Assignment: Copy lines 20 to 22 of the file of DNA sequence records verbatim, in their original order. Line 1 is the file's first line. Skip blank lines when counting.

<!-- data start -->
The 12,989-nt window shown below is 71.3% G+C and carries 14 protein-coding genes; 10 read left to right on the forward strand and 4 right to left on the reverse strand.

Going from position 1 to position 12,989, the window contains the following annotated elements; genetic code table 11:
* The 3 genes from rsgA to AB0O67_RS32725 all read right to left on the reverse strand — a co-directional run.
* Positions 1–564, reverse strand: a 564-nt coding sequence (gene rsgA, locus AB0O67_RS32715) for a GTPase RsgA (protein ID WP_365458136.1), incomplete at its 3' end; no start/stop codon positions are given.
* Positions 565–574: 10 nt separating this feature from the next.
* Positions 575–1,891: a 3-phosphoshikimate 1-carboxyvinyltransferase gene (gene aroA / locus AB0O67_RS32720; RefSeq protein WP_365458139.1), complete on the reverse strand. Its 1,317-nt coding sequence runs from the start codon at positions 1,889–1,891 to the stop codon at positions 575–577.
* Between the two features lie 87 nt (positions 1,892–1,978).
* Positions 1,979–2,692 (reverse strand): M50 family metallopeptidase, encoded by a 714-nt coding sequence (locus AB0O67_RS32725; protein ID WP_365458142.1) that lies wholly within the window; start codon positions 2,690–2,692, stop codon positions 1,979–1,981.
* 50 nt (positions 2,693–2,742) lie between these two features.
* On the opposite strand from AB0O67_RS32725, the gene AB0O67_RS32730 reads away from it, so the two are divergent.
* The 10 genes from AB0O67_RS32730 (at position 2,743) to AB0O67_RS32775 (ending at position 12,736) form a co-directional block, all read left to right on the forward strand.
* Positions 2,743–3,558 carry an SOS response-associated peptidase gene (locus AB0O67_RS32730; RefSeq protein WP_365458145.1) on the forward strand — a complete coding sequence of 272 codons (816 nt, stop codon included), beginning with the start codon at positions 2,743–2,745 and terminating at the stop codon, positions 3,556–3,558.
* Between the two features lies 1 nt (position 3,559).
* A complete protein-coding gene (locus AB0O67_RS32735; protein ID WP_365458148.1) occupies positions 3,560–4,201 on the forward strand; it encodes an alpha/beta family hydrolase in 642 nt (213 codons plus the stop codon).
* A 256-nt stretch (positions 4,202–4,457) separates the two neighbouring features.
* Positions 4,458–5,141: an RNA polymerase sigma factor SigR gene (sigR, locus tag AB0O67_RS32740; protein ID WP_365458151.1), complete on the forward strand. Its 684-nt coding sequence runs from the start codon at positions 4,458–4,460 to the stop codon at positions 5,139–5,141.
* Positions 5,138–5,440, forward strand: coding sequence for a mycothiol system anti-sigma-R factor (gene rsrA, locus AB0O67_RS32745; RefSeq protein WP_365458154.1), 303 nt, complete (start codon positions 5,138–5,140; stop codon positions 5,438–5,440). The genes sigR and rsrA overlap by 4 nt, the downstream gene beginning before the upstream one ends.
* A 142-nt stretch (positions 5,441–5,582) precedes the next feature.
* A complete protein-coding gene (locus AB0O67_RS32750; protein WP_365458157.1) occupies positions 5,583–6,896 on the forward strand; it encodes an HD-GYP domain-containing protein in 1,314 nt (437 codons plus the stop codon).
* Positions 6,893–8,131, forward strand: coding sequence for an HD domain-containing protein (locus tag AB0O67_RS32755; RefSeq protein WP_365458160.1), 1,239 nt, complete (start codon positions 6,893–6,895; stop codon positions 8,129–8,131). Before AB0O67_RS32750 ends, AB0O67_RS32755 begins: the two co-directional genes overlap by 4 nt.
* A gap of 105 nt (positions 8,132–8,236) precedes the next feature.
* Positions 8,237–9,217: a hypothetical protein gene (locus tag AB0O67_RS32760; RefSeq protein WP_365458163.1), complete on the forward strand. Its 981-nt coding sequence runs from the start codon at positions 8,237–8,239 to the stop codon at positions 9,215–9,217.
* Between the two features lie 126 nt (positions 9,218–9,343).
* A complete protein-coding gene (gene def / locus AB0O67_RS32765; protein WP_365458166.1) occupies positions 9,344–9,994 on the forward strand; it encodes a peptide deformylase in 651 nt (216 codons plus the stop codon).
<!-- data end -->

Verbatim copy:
* Positions 6,893–8,131, forward strand: coding sequence for an HD domain-containing protein (locus tag AB0O67_RS32755; RefSeq protein WP_365458160.1), 1,239 nt, complete (start codon positions 6,893–6,895; stop codon positions 8,129–8,131). Before AB0O67_RS32750 ends, AB0O67_RS32755 begins: the two co-directional genes overlap by 4 nt.
* A gap of 105 nt (positions 8,132–8,236) precedes the next feature.
* Positions 8,237–9,217: a hypothetical protein gene (locus tag AB0O67_RS32760; RefSeq protein WP_365458163.1), complete on the forward strand. Its 981-nt coding sequence runs from the start codon at positions 8,237–8,239 to the stop codon at positions 9,215–9,217.